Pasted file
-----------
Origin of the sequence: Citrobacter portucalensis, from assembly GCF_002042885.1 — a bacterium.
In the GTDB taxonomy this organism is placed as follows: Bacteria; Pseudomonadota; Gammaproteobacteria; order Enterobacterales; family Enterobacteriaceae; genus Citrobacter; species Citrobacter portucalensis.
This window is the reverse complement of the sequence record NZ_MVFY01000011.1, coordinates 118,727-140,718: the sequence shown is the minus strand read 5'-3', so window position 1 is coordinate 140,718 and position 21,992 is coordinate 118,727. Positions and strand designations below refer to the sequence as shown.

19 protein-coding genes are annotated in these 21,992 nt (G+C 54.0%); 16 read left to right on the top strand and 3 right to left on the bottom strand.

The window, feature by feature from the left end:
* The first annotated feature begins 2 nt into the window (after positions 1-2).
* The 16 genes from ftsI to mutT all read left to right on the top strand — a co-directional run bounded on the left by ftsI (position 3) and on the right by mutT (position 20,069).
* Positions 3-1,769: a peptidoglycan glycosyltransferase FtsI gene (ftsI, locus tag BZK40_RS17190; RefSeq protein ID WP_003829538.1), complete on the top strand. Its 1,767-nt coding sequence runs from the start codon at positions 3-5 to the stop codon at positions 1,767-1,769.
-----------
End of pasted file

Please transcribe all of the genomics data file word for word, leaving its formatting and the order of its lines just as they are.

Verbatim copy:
Origin of the sequence: Citrobacter portucalensis, from assembly GCF_002042885.1 — a bacterium.
In the GTDB taxonomy this organism is placed as follows: Bacteria; Pseudomonadota; Gammaproteobacteria; order Enterobacterales; family Enterobacteriaceae; genus Citrobacter; species Citrobacter portucalensis.
This window is the reverse complement of the sequence record NZ_MVFY01000011.1, coordinates 118,727-140,718: the sequence shown is the minus strand read 5'-3', so window position 1 is coordinate 140,718 and position 21,992 is coordinate 118,727. Positions and strand designations below refer to the sequence as shown.

19 protein-coding genes are annotated in these 21,992 nt (G+C 54.0%); 16 read left to right on the top strand and 3 right to left on the bottom strand.

The window, feature by feature from the left end:
* The first annotated feature begins 2 nt into the window (after positions 1-2).
* The 16 genes from ftsI to mutT all read left to right on the top strand — a co-directional run bounded on the left by ftsI (position 3) and on the right by mutT (position 20,069).
* Positions 3-1,769: a peptidoglycan glycosyltransferase FtsI gene (ftsI, locus tag BZK40_RS17190; RefSeq protein ID WP_003829538.1), complete on the top strand. Its 1,767-nt coding sequence runs from the start codon at positions 3-5 to the stop codon at positions 1,767-1,769.